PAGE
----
I buy the Low Viscosity fluid in 5 gallon buckets as you also need to use the same fluid in the front axle on your tractor. Don't forget to change the fluid in that, and watch it closely for metallic debris. I suggest changing the axle with a separate catch pan, something much smaller, as the amount of fluid is far less. Then once you have emptied the 5 gallon pail, its a handy container for recycling the oils from the tractor as it seals well and is easy to transport with the handle and the pour spout on top of the 5 gallon pail, which pulls out to avoid splashing, etc.

Also, check your under the floor fuel filter and replace it, as this catches all of the crud and water in the fuel, if any.

Don't forget to pull the inner and outer air cleaner filters and check them and also clean the canister. If you mow with this machine, there will likely be some dust in there. At such low hours, I would just put a clean rag on the concrete floor and tap the filters FLAT on the surface to displace any dust, etc. DON"T blow them with compressed air as it can collapse the filters and actually embed the dust and dirt even more. If you do use compressed air, blow from the INSIDE OUT, with the air going into the center of the filter directed out, not the other way........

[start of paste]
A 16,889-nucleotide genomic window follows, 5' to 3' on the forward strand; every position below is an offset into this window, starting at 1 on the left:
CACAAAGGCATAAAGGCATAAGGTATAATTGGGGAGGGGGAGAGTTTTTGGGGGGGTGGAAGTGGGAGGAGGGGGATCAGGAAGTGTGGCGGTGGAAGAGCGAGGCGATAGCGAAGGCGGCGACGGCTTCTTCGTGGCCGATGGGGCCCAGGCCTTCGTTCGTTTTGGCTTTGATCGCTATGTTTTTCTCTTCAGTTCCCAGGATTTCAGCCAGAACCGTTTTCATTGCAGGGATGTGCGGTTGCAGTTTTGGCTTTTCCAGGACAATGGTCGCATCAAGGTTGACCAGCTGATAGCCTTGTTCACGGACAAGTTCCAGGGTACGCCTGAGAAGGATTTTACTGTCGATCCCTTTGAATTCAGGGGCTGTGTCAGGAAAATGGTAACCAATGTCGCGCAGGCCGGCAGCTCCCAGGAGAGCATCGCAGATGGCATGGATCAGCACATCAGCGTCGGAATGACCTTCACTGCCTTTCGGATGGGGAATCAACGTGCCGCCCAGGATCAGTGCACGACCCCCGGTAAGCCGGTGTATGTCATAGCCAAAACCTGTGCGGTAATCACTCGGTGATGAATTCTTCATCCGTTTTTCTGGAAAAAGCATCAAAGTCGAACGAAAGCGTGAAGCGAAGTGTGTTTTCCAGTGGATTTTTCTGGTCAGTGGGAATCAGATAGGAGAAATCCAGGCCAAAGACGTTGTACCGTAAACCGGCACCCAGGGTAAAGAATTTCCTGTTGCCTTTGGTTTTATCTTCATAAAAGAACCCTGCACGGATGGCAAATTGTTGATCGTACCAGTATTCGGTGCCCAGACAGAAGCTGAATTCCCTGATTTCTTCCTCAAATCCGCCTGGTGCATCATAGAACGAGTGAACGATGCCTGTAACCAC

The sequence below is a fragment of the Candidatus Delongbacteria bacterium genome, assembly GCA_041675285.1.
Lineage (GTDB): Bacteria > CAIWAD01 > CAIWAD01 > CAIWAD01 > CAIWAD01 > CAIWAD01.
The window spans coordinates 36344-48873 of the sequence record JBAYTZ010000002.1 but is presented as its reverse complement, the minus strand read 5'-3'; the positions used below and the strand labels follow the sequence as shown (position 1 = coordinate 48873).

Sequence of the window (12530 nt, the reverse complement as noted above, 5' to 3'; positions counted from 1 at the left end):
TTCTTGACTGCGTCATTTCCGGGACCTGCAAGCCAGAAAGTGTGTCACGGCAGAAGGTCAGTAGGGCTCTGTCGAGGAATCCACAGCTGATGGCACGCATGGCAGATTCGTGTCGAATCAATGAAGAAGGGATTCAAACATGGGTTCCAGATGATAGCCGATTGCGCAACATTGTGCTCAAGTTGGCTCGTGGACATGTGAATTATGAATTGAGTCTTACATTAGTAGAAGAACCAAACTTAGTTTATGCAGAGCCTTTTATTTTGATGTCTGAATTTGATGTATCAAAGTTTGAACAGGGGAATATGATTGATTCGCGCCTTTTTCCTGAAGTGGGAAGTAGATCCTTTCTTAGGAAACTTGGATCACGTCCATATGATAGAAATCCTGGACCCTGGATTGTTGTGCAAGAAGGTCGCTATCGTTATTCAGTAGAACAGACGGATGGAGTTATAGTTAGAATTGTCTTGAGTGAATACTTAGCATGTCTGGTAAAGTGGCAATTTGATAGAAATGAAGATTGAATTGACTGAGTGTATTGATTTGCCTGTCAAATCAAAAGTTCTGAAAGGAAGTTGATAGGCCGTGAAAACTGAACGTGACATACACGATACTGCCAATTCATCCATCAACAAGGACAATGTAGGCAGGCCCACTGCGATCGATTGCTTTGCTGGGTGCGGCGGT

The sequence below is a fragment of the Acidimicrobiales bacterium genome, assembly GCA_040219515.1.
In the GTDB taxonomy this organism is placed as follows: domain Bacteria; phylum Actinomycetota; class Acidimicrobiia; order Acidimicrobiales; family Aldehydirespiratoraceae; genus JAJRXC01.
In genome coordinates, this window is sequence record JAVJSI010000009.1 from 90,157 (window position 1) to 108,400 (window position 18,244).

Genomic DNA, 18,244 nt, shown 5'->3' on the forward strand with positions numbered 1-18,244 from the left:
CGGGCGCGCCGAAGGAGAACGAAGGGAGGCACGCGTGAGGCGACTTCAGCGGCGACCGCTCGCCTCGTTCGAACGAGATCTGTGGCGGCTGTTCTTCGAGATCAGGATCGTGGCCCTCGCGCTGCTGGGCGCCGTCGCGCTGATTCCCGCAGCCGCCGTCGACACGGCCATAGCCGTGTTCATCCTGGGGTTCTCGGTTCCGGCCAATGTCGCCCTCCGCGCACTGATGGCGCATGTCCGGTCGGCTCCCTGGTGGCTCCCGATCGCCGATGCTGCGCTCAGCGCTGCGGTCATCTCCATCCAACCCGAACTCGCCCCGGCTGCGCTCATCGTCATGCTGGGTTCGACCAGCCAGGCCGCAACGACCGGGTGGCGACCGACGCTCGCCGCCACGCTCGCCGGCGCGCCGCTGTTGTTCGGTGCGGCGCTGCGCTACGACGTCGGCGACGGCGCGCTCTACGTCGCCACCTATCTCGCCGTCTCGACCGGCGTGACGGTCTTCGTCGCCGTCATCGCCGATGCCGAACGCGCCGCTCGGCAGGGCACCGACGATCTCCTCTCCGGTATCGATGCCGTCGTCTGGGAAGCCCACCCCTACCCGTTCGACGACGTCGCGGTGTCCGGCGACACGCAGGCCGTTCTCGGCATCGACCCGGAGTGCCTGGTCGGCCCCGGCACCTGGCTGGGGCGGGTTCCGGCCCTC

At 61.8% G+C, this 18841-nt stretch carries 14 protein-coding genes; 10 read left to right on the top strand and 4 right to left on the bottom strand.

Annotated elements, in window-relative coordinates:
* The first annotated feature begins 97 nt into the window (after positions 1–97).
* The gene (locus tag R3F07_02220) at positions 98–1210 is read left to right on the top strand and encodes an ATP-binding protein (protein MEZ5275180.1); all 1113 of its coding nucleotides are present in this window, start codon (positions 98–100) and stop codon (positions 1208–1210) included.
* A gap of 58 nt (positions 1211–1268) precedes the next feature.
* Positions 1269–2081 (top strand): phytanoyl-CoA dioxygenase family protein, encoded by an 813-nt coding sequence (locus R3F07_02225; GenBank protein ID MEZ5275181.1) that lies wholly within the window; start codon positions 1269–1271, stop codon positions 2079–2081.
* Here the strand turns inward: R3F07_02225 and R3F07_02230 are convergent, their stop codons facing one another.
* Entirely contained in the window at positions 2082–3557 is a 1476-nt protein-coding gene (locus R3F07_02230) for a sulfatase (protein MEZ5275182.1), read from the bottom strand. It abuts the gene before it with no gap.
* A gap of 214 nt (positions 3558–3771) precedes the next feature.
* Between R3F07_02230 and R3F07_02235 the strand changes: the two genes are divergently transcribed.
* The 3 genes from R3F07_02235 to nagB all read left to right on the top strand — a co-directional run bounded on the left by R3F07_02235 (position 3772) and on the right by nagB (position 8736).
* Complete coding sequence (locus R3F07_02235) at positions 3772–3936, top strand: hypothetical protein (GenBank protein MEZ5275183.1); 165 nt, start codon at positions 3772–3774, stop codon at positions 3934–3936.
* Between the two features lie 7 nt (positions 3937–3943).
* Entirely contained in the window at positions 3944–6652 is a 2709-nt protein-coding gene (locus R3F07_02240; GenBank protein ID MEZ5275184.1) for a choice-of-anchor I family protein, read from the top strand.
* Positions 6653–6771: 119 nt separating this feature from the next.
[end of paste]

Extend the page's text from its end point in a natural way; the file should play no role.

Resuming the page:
If you run a high quality diesel fuel treatment in all of your fuel, year around, you will not have any fuel issues in any season. With as few hours as you run your machine, running the fuel treatment is helpful in preventing moisture in your fuel. I like Howe's fuel treatment, or Standyne, Royal Purple, etc. Just make sure it is DIESEL FUEL treatment and NOT "Fuel Treatment". Lucas sells their "fuel treatment" and cleaner for gas or oil. I run that in my gas engine equipment, but NOT in my diesel. Diesel fuel is very different and needs a dedicated diesel fuel product. (y)

Holler if you have any questions or need help............Happy first service.......
 

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Here is a link in the John Deere manual which states their recommended "Annual" service list. On the left side of the screen, using the up and down arrow, scan down to Section 8 and click on the "Annually" interval under the service intervals and it states.
Annually

  • Clean radiator and oil cooler fins.
  • Check radiator coolant freeze point and clarity of coolant. See your John Deere Dealer for service, or to order a John Deere Coolant Test Kit.
  • Check and service air filter elements. Check and service air filter elements when restriction indicator is red (1025R).